Geography should not drive the Browns coaching search
One of the downsides to the Cleveland Browns missing on (or passing on, depending on your perspective) hiring Chip Kelly as their next coach is the rumor mill has cranked up again over who the team will eventually hire.
While the Browns may be looking at Lovie Smith, Ken Whisenhunt and Ray Horton, among others, the same tired names are once again being thrown out there: Bill Cowher (not happening) and Jon Gruden (holy crap, no), with some starting their annual bleating for Jim Tressel (holy crap, no, times two).
The main thing that bugs about Gruden and Tressel in particular, and Josh McDaniels before he said he was staying in New England, despite them not being good NFL coaches (or in Tressel’s case an NFL coach in any way), is one of geography.
Namely, the Browns shouldn’t look to hire a coach simply because they grew up in Ohio. Simply put, it’s not what real NFL teams do.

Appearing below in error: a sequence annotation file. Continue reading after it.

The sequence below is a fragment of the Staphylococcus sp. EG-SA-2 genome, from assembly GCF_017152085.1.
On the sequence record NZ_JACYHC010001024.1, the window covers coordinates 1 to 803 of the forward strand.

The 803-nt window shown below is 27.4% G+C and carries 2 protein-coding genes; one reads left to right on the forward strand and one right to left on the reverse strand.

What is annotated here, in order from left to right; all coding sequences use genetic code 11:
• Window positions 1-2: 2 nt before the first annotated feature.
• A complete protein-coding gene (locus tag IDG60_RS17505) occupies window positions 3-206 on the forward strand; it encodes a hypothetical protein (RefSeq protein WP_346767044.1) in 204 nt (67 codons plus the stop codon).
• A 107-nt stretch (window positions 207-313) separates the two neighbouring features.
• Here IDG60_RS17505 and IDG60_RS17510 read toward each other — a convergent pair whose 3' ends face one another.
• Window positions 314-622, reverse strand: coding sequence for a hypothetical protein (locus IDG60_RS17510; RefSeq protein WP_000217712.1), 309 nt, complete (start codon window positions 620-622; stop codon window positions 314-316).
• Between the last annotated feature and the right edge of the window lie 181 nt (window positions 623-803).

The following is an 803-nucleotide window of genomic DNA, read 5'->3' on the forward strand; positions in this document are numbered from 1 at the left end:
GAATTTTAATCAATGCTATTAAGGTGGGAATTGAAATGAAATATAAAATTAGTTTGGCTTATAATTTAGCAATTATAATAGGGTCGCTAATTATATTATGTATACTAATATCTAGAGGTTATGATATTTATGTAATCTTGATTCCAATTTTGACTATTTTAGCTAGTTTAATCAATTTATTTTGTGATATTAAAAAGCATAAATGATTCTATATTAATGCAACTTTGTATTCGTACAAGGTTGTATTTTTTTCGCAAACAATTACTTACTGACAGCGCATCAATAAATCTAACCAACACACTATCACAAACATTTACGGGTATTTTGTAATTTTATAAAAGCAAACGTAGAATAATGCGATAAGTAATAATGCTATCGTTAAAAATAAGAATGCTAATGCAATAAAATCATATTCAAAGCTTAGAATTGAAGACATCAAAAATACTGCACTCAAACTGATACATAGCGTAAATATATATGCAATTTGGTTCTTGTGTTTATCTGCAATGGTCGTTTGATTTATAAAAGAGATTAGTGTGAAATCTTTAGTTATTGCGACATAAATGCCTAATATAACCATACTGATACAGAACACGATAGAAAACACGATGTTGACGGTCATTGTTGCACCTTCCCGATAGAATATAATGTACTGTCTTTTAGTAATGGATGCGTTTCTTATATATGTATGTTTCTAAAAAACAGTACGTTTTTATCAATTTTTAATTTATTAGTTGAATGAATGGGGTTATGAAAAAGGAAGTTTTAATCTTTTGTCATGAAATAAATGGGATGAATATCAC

Consider that of the 16 teams that made the playoffs this year, only one, Houston with Gary Kubiak, was coached by someone who grew up in the state where they now work.
Of the rest, two came from Pennsylvania (Marvin Lewis and Mike McCarthy), the Harbaugh brothers are from Ohio, Mike Smith and Mike Shanahan hail from Illinois, Pete Carroll is from California, Chuck Pagano is from Colorado, Leslie Frazier grew up in Mississippi, John Fox is from Virginia and Bill Belichick grew up in Tennessee.
But, somehow, their teams all managed to survive and win despite their coaches not “understanding” the area.
Ohio might be the heart of it all, but the Browns need to hire the best coach they can find – no matter where they come from.